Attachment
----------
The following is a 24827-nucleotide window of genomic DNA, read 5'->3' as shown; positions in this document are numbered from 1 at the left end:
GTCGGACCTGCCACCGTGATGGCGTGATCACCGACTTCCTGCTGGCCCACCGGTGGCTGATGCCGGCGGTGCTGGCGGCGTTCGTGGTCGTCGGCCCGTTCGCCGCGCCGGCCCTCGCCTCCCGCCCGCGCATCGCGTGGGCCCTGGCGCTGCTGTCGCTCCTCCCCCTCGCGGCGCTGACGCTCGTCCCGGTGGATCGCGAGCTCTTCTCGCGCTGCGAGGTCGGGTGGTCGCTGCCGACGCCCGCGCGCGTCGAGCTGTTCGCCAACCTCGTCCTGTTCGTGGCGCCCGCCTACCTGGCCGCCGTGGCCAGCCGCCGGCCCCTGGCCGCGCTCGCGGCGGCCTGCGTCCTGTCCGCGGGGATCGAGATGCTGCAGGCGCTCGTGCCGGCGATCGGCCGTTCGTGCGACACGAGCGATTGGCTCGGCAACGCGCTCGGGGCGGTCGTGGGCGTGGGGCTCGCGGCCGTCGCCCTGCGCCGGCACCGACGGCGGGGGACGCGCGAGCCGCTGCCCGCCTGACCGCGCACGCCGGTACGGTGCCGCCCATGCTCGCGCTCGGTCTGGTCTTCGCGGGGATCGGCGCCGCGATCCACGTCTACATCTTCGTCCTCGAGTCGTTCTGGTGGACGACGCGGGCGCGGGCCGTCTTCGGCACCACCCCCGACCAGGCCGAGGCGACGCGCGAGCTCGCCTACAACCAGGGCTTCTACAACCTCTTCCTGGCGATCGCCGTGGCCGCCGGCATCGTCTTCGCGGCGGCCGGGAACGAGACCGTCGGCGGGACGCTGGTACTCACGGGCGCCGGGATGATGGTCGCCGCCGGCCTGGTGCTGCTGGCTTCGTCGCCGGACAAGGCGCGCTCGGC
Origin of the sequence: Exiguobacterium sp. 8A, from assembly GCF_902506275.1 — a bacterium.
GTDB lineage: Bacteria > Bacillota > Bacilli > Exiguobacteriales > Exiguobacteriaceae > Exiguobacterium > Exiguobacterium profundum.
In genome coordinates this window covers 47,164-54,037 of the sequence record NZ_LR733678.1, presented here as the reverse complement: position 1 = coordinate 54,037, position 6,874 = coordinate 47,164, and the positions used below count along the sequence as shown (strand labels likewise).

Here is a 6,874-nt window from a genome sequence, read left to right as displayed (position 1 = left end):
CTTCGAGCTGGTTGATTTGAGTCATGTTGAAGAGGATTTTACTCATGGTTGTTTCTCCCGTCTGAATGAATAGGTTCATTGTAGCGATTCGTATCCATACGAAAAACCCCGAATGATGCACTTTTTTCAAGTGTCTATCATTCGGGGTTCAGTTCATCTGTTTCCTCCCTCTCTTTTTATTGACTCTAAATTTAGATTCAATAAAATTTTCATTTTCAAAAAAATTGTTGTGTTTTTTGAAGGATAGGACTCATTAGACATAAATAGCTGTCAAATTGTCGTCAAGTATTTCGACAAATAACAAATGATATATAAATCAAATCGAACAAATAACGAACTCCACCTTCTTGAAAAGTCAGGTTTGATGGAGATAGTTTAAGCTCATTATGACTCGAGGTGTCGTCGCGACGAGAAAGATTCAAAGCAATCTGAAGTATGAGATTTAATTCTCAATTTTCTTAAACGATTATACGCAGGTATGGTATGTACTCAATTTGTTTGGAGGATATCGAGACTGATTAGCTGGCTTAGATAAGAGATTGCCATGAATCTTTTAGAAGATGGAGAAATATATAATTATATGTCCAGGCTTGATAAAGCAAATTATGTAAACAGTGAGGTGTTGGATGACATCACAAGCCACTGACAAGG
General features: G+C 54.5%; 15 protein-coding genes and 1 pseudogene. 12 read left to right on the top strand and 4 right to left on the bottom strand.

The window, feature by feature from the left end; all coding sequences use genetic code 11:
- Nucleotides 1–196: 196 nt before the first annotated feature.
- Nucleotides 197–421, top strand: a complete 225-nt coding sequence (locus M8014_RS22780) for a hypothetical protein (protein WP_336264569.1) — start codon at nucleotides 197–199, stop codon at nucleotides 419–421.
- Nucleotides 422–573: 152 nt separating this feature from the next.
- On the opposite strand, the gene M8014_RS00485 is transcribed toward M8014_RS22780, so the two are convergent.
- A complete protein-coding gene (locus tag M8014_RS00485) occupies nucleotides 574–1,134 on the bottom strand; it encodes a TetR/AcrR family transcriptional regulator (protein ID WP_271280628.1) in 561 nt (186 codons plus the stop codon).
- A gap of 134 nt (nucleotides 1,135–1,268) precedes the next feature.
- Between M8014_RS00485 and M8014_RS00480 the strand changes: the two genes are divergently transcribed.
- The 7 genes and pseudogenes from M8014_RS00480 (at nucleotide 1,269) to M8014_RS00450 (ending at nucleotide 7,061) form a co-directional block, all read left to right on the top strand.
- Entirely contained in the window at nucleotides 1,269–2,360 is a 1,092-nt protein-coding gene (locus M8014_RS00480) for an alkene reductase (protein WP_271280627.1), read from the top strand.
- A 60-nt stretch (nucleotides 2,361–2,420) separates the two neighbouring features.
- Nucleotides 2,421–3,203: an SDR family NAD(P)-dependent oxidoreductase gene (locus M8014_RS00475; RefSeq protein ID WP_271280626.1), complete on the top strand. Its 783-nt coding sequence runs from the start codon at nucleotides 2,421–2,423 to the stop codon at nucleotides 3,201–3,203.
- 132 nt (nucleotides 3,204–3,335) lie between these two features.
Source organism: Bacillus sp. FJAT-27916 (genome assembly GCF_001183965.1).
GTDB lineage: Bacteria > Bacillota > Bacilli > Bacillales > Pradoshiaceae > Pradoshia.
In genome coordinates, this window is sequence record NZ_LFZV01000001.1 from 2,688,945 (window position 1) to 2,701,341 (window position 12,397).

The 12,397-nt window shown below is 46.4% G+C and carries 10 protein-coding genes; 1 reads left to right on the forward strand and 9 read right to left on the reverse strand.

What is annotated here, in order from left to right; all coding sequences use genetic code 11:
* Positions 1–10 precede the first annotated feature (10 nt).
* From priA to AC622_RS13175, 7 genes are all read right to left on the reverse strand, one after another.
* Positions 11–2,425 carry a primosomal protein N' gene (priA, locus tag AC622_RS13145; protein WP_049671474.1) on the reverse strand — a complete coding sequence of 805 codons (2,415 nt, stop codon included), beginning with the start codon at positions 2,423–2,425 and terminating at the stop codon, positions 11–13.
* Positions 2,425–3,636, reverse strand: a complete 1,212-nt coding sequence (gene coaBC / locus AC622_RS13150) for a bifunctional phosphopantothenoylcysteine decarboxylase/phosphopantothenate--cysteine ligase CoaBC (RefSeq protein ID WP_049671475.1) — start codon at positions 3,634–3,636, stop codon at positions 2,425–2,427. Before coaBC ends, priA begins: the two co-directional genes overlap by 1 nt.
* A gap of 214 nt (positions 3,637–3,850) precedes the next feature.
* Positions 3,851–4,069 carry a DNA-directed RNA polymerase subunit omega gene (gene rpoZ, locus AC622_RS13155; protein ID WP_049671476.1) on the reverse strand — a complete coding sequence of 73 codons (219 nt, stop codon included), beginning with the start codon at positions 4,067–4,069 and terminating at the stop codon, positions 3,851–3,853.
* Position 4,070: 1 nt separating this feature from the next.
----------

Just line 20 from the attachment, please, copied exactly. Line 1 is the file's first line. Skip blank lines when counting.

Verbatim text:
- Nucleotides 2,421–3,203: an SDR family NAD(P)-dependent oxidoreductase gene (locus M8014_RS00475; RefSeq protein ID WP_271280626.1), complete on the top strand. Its 783-nt coding sequence runs from the start codon at nucleotides 2,421–2,423 to the stop codon at nucleotides 3,201–3,203.